On Wednesday, the city will celebrate Veterans Day with a fun-filled day at Brooksby Farm from 10 a.m.-2 p.m. The event is for children ages 7-12 and will feature games, fire pits, and, of course, s’mores for all. Participants are advised to dress warmly and bring a lunch, snacks and refillable water bottle. The cost of the event is $50 per person.

Herbalist Rebecca Ingalls is back for the “Herbs for the Holidays” program, which will be held at Tillie’s Farm, 189 Lynn St., on Saturday, Nov. 14, from 1-3 p.m. The event is designed for ages 12 and up and costs $20 per person. Participants will have the opportunity to design and create their own wreaths, potpourri and mulling spices.

Peabody Rec, in concert  with Danvers Recreation, is offering the “Easy as Apple Pie” workshop on Wednesday, Nov. 25, from 11 a.m.-12 p.m., just in time for Thanksgiving. The cost of the event, which will be held in the large greenhouse at Tillie’s Farm, is $25 per person and is limited to two members per family. Participants will have the opportunity to create a custom-made pie using Brooksby Farm home-grown apples while sipping Brooksby’s fresh-pressed apple cider.

The popular “Ooey Gluey Crafts” program for children from kindergarten through grade 5 is offering new sessions starting Dec. 3. Kids can tap into their inner creativity working on an assortment of craft projects, which they will then take home to share with friends and family. 

Sessions will be held at multiple locations. Tillie’s Farm sessions will be held on Tuesdays and Thursdays from 3:15-4:15 a.m. in the greenhouse. The Tuesday program runs from Dec. 8 through Feb. 2, while the Thursday program runs from Dec. 3 through Feb. 11.  Brown School students will be met after school by an instructor and walked across Lynn Street to the farm. 

Monday and Wednesday programs will be held in the clubhouse at The Meadow at Peabody golf course, 80 Granite St. The Monday program runs from Dec. 14 through Feb. 1, while the Wednesday program runs from Dec. 16 through Feb. 11.  Participants should bring water, a nut-free snack and a firm surface, such as a book, to write on.

The department is also offering several Christmas-themed programs. The department is teaming up with Peabody Main Streets once again for the wildly popular “Light the Night” holiday decorating contest. Residents can pay $10 to enter their homes and businesses in the contest. Decorations must be completed by Tuesday, Dec.15. Photos will be taken by the Rec department and shared on social media. Participants’ addresses will also be posted on Google Maps to encourage residents to drive by and vote for their favorites. From Dec. 18-23, viewers may cast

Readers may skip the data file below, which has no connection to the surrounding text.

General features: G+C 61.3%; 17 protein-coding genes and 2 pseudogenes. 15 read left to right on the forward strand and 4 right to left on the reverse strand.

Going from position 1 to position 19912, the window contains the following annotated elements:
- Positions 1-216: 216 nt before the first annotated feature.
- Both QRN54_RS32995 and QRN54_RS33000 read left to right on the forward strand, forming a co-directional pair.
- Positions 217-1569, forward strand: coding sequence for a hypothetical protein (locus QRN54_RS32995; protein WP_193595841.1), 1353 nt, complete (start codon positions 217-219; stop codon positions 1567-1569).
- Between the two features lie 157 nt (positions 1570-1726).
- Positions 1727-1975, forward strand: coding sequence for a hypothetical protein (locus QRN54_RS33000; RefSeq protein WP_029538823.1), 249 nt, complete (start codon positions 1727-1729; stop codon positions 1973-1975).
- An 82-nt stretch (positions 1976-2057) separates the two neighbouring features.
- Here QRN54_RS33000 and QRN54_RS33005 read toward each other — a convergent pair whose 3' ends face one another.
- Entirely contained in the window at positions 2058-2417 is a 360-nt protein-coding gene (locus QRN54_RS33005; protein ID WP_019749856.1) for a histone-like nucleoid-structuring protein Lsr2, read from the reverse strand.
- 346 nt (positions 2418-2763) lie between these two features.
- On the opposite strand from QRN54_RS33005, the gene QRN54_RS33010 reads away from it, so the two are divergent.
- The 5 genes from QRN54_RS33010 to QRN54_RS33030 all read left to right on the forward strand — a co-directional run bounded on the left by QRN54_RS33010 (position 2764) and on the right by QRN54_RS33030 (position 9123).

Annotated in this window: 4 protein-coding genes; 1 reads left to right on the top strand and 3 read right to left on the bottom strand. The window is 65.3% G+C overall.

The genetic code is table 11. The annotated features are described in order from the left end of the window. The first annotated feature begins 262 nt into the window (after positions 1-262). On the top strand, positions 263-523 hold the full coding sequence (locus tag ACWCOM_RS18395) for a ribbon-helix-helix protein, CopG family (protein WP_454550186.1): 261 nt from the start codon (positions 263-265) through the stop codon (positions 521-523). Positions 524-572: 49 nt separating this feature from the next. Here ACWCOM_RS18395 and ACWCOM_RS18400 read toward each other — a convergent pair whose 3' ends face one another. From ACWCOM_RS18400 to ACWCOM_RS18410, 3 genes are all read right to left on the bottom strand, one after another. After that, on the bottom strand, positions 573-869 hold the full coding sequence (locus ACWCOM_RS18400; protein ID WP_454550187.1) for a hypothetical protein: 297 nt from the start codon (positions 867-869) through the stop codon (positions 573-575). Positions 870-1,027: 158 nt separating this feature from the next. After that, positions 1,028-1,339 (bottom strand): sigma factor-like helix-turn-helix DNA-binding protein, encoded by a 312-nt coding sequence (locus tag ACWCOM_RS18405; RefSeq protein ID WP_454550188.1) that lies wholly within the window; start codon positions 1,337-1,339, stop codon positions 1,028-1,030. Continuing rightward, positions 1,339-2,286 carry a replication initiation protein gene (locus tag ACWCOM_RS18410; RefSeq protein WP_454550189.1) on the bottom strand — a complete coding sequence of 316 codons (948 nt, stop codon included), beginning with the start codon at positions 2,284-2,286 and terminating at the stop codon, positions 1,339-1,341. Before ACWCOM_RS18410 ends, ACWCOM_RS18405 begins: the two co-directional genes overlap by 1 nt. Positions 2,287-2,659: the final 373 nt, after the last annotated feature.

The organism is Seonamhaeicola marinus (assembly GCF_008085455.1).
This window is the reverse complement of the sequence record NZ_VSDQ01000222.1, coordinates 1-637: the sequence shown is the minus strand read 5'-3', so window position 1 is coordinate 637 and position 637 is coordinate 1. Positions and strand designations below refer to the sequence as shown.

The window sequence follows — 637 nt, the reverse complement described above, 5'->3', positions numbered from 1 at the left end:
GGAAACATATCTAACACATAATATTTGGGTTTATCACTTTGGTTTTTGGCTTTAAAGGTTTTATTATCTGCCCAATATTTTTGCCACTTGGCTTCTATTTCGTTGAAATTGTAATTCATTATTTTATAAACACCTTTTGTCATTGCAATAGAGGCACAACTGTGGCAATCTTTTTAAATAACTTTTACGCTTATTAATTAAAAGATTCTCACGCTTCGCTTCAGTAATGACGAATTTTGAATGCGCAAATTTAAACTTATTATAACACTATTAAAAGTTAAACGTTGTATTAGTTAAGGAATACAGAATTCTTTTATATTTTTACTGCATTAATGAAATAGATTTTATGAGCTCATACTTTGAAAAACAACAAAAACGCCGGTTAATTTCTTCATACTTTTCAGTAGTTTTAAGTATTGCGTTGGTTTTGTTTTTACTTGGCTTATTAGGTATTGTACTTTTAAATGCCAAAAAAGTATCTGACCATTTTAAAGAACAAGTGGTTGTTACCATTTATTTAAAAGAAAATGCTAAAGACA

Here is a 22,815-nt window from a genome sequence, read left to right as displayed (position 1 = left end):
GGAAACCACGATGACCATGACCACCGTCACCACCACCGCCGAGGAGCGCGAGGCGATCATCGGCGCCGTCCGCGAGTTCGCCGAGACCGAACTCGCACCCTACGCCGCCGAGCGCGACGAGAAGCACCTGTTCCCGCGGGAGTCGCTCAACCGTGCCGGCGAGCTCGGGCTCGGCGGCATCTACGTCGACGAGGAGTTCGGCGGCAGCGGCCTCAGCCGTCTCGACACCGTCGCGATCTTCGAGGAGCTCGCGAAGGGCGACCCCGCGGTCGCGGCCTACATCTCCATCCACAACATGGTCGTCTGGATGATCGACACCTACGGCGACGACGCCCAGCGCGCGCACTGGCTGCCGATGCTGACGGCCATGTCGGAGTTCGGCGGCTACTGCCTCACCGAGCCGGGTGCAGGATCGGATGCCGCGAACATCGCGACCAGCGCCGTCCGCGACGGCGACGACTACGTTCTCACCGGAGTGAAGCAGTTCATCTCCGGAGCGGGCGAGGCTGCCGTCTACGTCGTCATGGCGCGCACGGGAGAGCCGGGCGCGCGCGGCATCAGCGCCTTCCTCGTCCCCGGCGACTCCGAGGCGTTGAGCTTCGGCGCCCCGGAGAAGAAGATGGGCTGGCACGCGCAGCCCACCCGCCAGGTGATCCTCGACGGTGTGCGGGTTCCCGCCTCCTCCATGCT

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Parma Recreation Department delays fall/winter basketball rec program signups

PARMA, Ohio — Parma is currently employing a four corners or stall offense regarding its fall/winter basketball rec program.

“We haven’t officially opened up the registration yet,” Parma Parks & Recreation Director Mickey Vittardi said. “In a normal year, we generally have registration closed by the end of October.

“I met with the mayor earlier (last) week and also had conversations with the Parma City Schools, because we’re just a tenant at the schools. Wanting to have as much normalcy as possible for students, the school district said we could take our time to make sure we have safety protocols in place.”

In a normal year, Parma’s fall/winter basketball rec program includes more than 1,000 participants, including first through eighth graders, as well as a high school basketball program and a men’s league.

“Assuming everything improves or as least doesn’t get worse, we plan to have registration by mid-December, which allows us enough time to form teams and order uniforms,” Vittardi said.

“That way we can begin the program in the first of the year. The last thing we want to do is what we encountered with soccer earlier this year where we had to issue refunds.”

The city’s approach for its basketball rec program is basically the same Vittardi used last spring when he delayed a decision on the boys and girls youth baseball/softball programs, which ended up taking place over the summer without much of a hitch.

That included the rec director putting into place numerous safety protocols. The result was a successful season without any COVID-related team quarantines or forfeits.

“We hired what we called game managers to oversee all of the safety protocols that needed to be followed by the teams, the players and even the spectators,” Vittardi said.

“While we had concerns, the safety involved made us feel confident that we would have a successful season, which we did.”

Parma Mayor Tim DeGeeter commended the rec department for its summer season, which also included the opening of the splash pad.